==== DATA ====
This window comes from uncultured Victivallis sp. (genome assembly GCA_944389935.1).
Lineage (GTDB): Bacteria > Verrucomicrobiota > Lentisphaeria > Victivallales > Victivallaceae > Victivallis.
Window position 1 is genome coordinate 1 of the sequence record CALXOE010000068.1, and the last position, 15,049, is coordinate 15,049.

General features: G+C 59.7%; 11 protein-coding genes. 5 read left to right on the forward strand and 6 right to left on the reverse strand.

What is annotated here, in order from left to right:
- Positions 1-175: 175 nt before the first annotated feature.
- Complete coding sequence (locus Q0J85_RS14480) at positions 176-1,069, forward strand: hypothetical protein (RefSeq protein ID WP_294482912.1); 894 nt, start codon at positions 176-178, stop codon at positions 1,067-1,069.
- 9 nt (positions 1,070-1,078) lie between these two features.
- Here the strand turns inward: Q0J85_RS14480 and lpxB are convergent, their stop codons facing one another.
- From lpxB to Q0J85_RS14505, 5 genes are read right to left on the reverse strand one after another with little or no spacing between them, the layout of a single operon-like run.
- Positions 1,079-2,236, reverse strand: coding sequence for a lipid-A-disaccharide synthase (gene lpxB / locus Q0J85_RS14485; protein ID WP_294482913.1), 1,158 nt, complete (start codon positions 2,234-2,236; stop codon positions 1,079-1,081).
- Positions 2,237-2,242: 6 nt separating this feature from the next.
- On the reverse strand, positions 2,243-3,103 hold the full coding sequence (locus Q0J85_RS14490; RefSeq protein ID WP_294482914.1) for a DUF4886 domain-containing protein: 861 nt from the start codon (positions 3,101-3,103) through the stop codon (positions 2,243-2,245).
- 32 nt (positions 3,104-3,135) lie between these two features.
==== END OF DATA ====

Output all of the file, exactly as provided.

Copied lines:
This window comes from uncultured Victivallis sp. (genome assembly GCA_944389935.1).
Lineage (GTDB): Bacteria > Verrucomicrobiota > Lentisphaeria > Victivallales > Victivallaceae > Victivallis.
Window position 1 is genome coordinate 1 of the sequence record CALXOE010000068.1, and the last position, 15,049, is coordinate 15,049.

General features: G+C 59.7%; 11 protein-coding genes. 5 read left to right on the forward strand and 6 right to left on the reverse strand.

What is annotated here, in order from left to right:
- Positions 1-175: 175 nt before the first annotated feature.
- Complete coding sequence (locus Q0J85_RS14480) at positions 176-1,069, forward strand: hypothetical protein (RefSeq protein ID WP_294482912.1); 894 nt, start codon at positions 176-178, stop codon at positions 1,067-1,069.
- 9 nt (positions 1,070-1,078) lie between these two features.
- Here the strand turns inward: Q0J85_RS14480 and lpxB are convergent, their stop codons facing one another.
- From lpxB to Q0J85_RS14505, 5 genes are read right to left on the reverse strand one after another with little or no spacing between them, the layout of a single operon-like run.
- Positions 1,079-2,236, reverse strand: coding sequence for a lipid-A-disaccharide synthase (gene lpxB / locus Q0J85_RS14485; protein ID WP_294482913.1), 1,158 nt, complete (start codon positions 2,234-2,236; stop codon positions 1,079-1,081).
- Positions 2,237-2,242: 6 nt separating this feature from the next.
- On the reverse strand, positions 2,243-3,103 hold the full coding sequence (locus Q0J85_RS14490; RefSeq protein ID WP_294482914.1) for a DUF4886 domain-containing protein: 861 nt from the start codon (positions 3,101-3,103) through the stop codon (positions 2,243-2,245).
- 32 nt (positions 3,104-3,135) lie between these two features.